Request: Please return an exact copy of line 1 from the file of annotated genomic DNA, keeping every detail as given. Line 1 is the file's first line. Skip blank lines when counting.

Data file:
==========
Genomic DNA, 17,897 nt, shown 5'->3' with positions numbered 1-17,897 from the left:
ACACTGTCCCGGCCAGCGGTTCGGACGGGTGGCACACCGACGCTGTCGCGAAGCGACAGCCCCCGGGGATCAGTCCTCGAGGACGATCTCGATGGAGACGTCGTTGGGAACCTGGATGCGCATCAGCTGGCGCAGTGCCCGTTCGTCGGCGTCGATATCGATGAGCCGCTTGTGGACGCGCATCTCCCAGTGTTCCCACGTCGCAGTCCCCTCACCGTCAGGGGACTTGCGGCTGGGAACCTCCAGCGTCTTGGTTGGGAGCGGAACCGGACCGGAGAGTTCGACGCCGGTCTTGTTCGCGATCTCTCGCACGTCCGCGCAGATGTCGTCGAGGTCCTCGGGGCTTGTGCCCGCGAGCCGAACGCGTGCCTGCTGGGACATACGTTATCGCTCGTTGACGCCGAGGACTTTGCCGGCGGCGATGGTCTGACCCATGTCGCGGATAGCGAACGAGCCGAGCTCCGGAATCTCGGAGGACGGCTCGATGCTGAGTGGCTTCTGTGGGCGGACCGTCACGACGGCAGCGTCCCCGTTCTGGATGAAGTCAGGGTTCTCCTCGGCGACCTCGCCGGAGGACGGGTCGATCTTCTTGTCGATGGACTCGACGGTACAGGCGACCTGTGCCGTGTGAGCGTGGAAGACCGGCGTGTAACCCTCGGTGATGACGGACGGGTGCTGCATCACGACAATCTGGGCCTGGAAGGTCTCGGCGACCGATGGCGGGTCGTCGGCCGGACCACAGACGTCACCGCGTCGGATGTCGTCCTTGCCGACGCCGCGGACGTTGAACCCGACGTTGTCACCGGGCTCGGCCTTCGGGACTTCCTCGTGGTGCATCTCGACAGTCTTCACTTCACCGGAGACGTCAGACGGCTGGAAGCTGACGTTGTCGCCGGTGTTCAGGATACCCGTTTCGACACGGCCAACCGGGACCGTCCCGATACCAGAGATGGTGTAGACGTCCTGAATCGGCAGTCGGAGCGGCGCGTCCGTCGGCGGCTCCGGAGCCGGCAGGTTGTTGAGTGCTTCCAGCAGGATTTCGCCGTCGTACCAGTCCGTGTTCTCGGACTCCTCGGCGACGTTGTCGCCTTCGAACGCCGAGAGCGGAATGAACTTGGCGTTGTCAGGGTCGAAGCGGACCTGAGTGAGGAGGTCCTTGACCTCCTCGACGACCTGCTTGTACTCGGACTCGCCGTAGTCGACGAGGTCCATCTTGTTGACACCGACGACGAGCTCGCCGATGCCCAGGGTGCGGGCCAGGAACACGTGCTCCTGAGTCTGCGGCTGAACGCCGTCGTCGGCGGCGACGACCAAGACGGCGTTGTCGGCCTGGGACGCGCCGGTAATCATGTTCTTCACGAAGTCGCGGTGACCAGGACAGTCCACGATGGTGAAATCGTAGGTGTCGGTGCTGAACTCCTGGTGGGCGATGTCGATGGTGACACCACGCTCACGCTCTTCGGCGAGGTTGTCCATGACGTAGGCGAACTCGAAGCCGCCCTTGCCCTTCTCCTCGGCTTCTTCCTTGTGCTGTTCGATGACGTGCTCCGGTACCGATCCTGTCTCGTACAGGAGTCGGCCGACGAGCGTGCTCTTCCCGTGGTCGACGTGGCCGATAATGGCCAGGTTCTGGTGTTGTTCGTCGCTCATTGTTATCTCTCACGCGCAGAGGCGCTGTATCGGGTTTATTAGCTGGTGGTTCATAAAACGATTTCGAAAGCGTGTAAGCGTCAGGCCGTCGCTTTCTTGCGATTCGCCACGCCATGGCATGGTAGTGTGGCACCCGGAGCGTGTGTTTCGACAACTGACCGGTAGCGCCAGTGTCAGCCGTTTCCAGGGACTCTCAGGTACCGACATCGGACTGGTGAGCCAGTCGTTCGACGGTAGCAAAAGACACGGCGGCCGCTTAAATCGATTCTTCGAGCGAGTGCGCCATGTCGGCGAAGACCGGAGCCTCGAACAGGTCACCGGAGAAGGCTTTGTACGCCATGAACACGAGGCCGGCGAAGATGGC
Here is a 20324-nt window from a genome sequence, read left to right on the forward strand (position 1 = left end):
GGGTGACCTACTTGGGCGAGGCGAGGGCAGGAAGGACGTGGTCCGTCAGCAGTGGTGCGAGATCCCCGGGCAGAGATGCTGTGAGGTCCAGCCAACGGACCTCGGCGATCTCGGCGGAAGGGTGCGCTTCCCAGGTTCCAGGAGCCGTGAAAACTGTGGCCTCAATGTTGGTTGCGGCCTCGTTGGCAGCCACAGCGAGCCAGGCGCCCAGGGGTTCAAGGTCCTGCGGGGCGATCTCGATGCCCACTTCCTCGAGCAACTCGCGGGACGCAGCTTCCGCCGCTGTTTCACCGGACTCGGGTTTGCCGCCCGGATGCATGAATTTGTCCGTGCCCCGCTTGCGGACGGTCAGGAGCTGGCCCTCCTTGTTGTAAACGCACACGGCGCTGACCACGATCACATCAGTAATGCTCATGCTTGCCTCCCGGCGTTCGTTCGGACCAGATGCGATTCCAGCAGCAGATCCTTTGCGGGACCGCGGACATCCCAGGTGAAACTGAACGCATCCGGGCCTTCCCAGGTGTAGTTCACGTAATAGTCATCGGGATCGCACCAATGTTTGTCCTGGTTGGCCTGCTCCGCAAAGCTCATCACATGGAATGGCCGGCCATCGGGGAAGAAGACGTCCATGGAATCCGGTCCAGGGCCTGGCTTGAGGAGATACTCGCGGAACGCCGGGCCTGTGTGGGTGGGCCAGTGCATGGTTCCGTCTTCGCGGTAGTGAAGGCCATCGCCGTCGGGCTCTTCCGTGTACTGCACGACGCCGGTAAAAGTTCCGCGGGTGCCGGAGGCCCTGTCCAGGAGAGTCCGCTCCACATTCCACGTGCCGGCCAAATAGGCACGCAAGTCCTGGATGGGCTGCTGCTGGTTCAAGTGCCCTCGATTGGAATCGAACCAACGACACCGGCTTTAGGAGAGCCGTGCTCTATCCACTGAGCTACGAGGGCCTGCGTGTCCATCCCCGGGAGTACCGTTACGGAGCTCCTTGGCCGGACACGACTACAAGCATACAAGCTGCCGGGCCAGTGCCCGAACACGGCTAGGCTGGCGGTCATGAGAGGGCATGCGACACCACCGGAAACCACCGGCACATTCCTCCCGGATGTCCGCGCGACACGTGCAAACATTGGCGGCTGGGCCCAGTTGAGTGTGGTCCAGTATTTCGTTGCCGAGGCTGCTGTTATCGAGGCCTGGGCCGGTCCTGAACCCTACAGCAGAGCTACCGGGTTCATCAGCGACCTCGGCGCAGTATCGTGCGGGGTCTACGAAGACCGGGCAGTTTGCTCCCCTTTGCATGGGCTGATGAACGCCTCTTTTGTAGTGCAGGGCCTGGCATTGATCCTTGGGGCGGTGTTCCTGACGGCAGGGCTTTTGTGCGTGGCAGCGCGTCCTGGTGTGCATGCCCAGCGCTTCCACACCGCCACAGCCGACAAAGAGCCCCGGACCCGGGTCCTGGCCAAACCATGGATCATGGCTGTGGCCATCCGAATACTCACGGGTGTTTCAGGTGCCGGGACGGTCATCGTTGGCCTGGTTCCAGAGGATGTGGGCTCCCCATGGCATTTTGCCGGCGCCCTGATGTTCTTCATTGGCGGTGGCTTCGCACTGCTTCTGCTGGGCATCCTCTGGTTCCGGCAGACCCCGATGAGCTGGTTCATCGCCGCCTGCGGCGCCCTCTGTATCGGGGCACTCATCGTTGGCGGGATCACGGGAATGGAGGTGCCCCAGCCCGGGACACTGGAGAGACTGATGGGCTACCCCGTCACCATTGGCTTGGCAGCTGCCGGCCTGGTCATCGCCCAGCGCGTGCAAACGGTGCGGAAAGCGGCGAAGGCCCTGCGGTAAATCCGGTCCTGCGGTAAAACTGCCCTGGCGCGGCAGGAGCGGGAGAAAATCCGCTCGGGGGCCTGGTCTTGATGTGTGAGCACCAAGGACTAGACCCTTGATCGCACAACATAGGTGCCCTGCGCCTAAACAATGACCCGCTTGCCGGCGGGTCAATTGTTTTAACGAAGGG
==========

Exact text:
Genomic DNA, 17,897 nt, shown 5'->3' with positions numbered 1-17,897 from the left: